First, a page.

Toho, the film company responsible for all this madness, again rebooted Godzilla in 1999, with Godzilla 2000, which is the start of the misnamed Millennium series and the return of the fearful, destructive Godzilla. The misnomer is in the word "series," not Millennium, as the group of movies are largely a series of reboots with the occasional weird continuity going back to the Showa series. For various reasons having to do with box office and creative fatigue, Toho never quite settled on the approach it wanted to take, and most of these movies are standalone sequels to the original. Despite this, there are some interesting and entertaining installments, although the special effects were very uneven.

The Millennium series still used miniatures and men in suits, but it mashed them up, often unsuccessfully, with computer-generated graphics, and neither side of the equation represented particularly strong examples of the genre. Nevertheless, most of these flicks are pretty serviceable and some are quite strong. If you're looking for the most recent and modern Godzilla, pick from one of the black movies in the middle of the chart, but keep in mind that they're up and down.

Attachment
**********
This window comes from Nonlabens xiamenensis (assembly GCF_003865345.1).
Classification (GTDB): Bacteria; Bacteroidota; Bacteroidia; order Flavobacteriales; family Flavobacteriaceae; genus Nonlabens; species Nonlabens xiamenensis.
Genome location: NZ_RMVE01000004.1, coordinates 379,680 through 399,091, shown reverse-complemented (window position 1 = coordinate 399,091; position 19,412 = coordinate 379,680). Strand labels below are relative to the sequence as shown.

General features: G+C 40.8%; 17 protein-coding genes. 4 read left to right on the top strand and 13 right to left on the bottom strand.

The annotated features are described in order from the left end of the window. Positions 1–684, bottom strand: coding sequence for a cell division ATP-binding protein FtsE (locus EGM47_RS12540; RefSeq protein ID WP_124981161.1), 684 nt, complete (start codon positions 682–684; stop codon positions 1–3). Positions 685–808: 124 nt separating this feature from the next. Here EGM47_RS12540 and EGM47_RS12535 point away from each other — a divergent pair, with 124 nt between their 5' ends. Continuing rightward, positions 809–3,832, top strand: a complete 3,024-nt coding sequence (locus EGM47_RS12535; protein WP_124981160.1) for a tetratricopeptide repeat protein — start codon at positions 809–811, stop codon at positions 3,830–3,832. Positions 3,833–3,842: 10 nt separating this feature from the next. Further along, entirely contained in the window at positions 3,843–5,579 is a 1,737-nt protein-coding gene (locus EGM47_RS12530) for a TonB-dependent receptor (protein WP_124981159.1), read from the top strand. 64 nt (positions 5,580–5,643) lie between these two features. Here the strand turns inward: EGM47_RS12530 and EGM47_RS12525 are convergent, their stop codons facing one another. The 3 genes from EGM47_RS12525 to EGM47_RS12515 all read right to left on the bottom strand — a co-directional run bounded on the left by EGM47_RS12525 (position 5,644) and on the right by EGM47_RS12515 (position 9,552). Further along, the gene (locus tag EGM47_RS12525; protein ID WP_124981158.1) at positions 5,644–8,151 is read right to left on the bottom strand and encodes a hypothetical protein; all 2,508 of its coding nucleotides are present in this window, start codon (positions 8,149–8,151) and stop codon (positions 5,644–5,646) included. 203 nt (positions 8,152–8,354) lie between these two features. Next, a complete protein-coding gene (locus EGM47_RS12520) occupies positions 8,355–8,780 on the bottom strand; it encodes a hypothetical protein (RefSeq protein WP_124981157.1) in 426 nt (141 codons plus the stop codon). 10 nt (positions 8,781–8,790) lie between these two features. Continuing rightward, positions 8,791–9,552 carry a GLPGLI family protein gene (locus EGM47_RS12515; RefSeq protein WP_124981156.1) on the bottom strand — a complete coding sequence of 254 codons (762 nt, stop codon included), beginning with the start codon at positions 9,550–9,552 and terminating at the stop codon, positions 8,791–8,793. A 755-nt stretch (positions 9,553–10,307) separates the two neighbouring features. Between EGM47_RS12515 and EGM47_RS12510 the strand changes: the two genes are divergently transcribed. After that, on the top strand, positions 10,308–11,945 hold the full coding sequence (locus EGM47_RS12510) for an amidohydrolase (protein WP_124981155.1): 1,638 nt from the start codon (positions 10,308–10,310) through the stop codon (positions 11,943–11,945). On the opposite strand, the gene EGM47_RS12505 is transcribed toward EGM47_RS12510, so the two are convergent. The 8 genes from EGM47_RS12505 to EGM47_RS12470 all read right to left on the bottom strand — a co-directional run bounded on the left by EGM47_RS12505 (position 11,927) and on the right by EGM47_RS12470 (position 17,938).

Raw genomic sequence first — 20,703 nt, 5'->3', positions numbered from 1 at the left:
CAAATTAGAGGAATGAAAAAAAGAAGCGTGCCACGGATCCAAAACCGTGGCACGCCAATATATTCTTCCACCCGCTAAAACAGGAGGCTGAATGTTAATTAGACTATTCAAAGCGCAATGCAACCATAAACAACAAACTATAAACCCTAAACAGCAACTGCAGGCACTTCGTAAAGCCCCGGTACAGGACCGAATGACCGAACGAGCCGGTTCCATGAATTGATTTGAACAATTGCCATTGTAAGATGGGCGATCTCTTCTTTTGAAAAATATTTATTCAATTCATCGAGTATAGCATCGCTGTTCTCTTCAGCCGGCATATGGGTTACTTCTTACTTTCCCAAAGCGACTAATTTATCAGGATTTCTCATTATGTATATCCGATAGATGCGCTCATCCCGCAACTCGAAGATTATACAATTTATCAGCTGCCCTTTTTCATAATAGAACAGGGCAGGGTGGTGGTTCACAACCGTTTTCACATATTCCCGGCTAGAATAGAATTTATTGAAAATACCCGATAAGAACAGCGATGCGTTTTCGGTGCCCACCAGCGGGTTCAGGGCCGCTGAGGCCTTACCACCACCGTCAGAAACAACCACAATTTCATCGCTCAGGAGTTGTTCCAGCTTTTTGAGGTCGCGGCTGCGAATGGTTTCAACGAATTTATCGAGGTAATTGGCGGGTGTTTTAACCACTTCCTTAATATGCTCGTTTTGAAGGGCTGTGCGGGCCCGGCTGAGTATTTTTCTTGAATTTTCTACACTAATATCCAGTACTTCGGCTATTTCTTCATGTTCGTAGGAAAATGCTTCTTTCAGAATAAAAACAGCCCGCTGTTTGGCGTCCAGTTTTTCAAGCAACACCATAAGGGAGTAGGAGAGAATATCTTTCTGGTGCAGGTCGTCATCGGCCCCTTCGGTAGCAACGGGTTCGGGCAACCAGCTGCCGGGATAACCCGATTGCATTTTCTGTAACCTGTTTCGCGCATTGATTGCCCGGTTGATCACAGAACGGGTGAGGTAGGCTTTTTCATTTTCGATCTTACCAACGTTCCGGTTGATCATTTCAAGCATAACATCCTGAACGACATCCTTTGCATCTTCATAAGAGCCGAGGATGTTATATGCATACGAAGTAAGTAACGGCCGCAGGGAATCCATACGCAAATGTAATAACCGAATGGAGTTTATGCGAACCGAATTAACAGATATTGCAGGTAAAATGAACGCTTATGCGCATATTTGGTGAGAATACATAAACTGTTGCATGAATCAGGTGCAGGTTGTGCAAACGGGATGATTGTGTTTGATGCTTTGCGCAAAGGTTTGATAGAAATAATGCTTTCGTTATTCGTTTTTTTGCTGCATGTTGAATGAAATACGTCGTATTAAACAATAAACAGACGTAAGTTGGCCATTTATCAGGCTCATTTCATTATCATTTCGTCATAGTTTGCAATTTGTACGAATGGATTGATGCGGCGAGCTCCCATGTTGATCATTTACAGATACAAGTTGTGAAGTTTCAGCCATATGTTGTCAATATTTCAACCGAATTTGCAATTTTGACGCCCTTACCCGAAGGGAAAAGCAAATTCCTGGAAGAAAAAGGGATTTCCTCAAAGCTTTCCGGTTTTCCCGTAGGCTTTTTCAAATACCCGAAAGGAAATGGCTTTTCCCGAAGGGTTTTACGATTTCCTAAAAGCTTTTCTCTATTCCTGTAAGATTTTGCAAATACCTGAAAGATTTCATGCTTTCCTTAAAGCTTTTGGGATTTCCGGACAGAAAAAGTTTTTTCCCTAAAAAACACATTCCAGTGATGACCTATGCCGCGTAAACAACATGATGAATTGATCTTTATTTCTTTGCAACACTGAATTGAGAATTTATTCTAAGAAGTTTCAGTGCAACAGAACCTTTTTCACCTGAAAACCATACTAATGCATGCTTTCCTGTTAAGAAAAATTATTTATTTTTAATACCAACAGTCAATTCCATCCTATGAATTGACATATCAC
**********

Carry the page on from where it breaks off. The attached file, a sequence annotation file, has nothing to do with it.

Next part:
All of this came to a crescendo in the "final" Japanese Godzilla movie (for now), Godzilla: Final Wars in 2004. There is very little plot here. Godzilla is a force of destruction, but aliens take control of all the other giant monsters of the world, and set them against the only monster pure and strong enough to defeat their plan of conquest. What ensues is two hours of Godzilla crushing nearly every monster that ever appeared in a Toho movie, before crushing the aliens as well. It's pretty awesome if you know the monsters from watching previous movies in the series. So if you're just interested in monster carnage, final wars is the movie for you.